Traumatic events are shocking and emotional overwhelming situations. It’s natural for people who experience or witness them to have many reactions, including intense fear, horror, numbness, or helplessness. There are many dimensions of trauma, including magnitude, frequency, duration, and controllability. Reactions to traumatic events vary in considerable ways and can range from a relatively mild reaction to a severe and debilitating reaction.
Trauma can occur in either a single incident or repetitive trauma. A single-incident trauma can be defined as an even that occurs unexpectedly, such as an accident, natural disaster, single episode of abuse or assault, witnessing violence, among many others. Complex, or repetitive trauma, is defined as the experience of multiple, chronic, and prolonged, developmentally adverse traumatic events, most often of an interpersonal nature, often within the child’s caregiving system (McCormack & Thomson, 2017). These events may include sexual abuse, physical abuse or neglect, emotional abuse or neglect, or witnessing violence within the family system.
Individuals can experience lifelong difficulties related to self-regulation, relationships, psychological symptoms (such as depression and anxiety), addiction, difficulty with attention and concentration, physical symptoms (i.e., headaches, fatigue), irritability, guilt, shame, feeling sad, feeling disconnected and self-injury due to their early experiences with trauma. Additionally, there are many overlapping symptoms between Attention-Deficit/Hyperactivity Disorder and trauma that can increase the chances of an individual, especially children, to be misdiagnosed with ADHD. These overlapping symptoms include inattentive, irritability, easily distracted, impulsiveness, and difficulty concentrating.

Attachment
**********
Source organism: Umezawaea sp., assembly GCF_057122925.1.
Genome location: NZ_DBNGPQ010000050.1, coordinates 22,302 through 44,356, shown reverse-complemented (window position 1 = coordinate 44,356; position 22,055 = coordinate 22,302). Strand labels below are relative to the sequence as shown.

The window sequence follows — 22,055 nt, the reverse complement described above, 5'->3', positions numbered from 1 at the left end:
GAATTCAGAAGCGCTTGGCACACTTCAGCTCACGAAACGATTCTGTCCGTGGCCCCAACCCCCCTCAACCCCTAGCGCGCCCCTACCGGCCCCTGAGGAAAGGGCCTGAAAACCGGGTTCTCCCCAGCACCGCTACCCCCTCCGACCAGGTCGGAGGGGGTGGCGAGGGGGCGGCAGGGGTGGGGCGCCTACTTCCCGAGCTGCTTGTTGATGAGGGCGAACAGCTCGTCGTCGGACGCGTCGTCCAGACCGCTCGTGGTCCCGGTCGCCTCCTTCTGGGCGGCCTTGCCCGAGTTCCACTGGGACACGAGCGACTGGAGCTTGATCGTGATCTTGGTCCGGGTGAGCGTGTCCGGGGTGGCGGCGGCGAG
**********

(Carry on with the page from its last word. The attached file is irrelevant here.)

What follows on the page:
If you or someone you know is struggling with effects of trauma, there is help and resources available, including professional counseling. Please contact (215) 487-1330 or email us at Greenridge@intercommunityaction.org for more information about our counseling services.
Author: Christina Vroman, M.A.
McCormack, L., & Thomson, S. (2017). Complex trauma in childhood, a psychiatric diagnosis in adulthood: Making meaning of a double-edged phenomenon. Psychological Trauma: Theory, Research, Practice, And Policy, 9(2), 156-165. doi:10.1037/tra0000193